Microsoft beats Amazon to $10bn Pentagon cloud contract

Written by Sam Trendall on 29 October 2019 in News
News

Department of Defense hails ‘important step’ in modernisation of systems

Credit: David B. Gleason/CC BY-SA 2.0

Microsoft has beaten Amazon Web Services to secure a potential $10bn deal to modernise the computing infrastructure of the US Department of Defense and move it to a cloud environment.

The Joint Enterprise Defense Infrastructure deal – or Jedi – has been in the works for two years, since the Pentagon first went to market seeking bids. 

The process has been dogged by controversy and two of the four bidders for the deal – IBM and Oracle – both lodged official complaints with US regulators concerning the government’s plan to award the contract to just one vendor. Neither complaint was upheld, and both companies were ruled out earlier in the bidding process.

With Google having declined to bid in the first place – on account of the contract contravening the company’s principles regarding its use of artificial intelligence – AWS and Microsoft were left as the only two bidders.


Related content


Amazon was widely considered the firm favourite to land the deal – although this status was cast into some doubt by comments made in July by president Donald Trump, who said he had received “tremendous complaints” regarding a possible contract between the cloud firm and the Pentagon.

Such complaints are now moot, with Microsoft surprising many onlookers by swiping the deal – which could last up to 10 years.

In addition to migrating DoD systems to a cloud environment, it will host sensitive data and use AI tools to offer greater analysis of information.

“The Department of Defense has taken another step forward in the implementation of our Cloud Strategy with the award of an enterprise general-purpose cloud contract to Microsoft,” the Pentagon said. “This continues our strategy of a multi-vendor, multi-cloud environment, as the department’s needs are diverse and cannot be met by any single supplier. This contract will address critical and urgent unmet warfighter requirements for modern cloud infrastructure at all three classification levels delivered out to the tactical edge.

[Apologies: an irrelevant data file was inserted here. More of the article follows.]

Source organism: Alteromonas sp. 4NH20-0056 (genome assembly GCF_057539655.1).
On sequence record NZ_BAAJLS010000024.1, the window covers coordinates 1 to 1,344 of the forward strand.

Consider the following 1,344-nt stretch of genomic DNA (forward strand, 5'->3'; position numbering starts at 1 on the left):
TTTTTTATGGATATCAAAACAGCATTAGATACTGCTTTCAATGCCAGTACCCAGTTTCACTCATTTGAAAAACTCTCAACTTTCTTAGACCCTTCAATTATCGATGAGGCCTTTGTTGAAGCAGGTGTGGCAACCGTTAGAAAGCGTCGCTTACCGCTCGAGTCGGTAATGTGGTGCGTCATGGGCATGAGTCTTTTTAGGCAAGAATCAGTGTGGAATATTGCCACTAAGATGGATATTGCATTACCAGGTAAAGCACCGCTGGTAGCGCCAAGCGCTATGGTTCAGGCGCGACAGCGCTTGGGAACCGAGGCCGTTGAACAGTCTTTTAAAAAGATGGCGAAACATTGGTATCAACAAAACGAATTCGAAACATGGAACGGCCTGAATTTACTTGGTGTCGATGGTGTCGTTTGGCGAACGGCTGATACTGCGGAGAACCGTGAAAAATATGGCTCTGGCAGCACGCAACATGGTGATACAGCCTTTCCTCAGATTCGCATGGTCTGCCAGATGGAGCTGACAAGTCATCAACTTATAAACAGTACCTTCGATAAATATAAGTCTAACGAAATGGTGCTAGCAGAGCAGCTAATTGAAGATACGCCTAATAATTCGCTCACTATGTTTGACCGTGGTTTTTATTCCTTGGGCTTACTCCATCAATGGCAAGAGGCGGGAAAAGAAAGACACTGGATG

“This award is the conclusion of a process that began with the release of the first RFI to industry nearly two years ago. Throughout that time, the department’s focus never wavered from the need to support our warfighters with this essential capability.”

The department said that each of the four bidders “were treated fairly and evaluated consistently”. It added that the procurement “was conducted in accordance with applicable laws and regulations”.

 

About the author

Sam Trendall is editor of PublicTechnology

Share this page

Tags

Categories

CONTRIBUTIONS FROM READERS

Please login to post a comment or register for a free account.

Related Articles

Why government is ‘failing’ on AI openness
17 February 2020

The body dedicated to upholding ethical standards across the public sector has published a major report examining how to ensure those standards are not threatened by AI and automation

Why have governments struggled to get it right on digital identity?
25 February 2020

With many government-developed services seeing poor uptake, the answer may lie in allowing citizens to ‘bring your own identity’, according to Arthur Mickoleit of Gartner

‘We speak civil service, but we speak private sector too’ – JSaRC head Angela Essel on government’s ‘bilingual’ approach to national security
21 February 2020

The Home Office’s Joint Security and Resilience Centre helps government work with industry to meet the UK’s security challenges. We talk to new head Angela Essel about why ‘heated discussions’...

Related Sponsored Articles